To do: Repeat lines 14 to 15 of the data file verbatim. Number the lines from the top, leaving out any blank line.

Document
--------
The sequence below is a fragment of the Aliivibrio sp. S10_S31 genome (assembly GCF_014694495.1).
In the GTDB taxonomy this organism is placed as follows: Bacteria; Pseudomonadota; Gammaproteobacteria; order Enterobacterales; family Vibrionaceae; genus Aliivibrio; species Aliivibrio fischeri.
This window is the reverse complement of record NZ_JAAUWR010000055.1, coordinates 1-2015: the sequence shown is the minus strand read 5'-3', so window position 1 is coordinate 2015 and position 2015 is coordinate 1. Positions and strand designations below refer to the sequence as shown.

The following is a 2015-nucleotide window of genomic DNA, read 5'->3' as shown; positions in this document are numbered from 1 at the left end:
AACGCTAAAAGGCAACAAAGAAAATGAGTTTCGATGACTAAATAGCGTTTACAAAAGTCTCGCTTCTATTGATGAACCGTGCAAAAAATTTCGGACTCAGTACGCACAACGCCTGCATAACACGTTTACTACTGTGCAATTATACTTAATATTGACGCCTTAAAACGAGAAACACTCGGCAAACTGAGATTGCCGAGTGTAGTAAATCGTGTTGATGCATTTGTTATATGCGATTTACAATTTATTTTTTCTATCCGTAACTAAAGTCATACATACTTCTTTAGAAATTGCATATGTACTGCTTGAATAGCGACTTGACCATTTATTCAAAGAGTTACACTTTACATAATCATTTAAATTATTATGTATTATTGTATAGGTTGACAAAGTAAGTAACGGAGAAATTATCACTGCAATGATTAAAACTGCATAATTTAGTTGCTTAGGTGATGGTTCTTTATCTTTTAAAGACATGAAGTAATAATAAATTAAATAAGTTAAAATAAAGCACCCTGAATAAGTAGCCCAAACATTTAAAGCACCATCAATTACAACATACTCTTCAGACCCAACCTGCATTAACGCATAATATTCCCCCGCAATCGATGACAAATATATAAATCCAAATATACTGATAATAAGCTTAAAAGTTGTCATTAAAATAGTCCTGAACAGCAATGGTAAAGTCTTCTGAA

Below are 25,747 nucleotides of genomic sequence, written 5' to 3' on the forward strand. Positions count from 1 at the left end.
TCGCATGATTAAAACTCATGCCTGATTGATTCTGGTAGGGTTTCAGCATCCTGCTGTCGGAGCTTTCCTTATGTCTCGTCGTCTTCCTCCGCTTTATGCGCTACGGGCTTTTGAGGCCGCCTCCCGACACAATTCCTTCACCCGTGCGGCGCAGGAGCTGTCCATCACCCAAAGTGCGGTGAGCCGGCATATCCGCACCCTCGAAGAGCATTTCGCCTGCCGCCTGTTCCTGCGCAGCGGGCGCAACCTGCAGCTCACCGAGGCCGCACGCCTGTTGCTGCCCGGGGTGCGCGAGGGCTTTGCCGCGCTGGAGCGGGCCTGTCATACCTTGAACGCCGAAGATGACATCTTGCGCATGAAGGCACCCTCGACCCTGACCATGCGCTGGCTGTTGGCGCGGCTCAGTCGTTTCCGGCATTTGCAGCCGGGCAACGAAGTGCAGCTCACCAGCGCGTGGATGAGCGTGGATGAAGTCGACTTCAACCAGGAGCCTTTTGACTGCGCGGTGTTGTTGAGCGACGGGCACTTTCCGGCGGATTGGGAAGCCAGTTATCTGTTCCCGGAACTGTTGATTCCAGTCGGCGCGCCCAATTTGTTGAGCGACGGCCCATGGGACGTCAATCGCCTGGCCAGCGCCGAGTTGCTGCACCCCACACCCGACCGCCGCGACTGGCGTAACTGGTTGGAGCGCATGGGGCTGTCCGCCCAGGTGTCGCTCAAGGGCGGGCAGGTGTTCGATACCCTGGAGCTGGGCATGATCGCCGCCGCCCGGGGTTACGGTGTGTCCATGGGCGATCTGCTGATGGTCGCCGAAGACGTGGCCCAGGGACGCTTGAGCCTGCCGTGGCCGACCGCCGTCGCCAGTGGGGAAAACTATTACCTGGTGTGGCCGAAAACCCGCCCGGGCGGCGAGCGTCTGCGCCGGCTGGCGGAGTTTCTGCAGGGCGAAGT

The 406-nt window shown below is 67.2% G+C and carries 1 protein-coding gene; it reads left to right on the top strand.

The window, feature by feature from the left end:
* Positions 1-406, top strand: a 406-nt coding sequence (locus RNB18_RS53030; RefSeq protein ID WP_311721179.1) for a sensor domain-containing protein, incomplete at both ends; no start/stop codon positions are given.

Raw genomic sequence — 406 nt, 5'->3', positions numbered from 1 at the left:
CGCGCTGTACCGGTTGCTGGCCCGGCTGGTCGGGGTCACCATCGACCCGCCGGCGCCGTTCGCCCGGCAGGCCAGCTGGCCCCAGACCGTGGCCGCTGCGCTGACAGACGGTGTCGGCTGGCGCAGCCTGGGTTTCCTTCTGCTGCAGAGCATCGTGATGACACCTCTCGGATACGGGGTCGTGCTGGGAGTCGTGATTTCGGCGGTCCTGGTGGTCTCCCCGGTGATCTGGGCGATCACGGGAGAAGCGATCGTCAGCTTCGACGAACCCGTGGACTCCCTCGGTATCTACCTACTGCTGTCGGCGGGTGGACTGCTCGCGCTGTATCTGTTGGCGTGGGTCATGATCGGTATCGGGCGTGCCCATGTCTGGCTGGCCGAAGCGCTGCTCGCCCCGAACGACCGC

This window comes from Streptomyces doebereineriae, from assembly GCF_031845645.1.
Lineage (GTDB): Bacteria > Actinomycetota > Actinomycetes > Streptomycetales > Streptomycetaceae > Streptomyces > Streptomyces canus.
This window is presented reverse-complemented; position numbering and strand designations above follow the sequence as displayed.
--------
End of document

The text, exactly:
Lineage (GTDB): Bacteria > Actinomycetota > Actinomycetes > Streptomycetales > Streptomycetaceae > Streptomyces > Streptomyces canus.
This window is presented reverse-complemented; position numbering and strand designations above follow the sequence as displayed.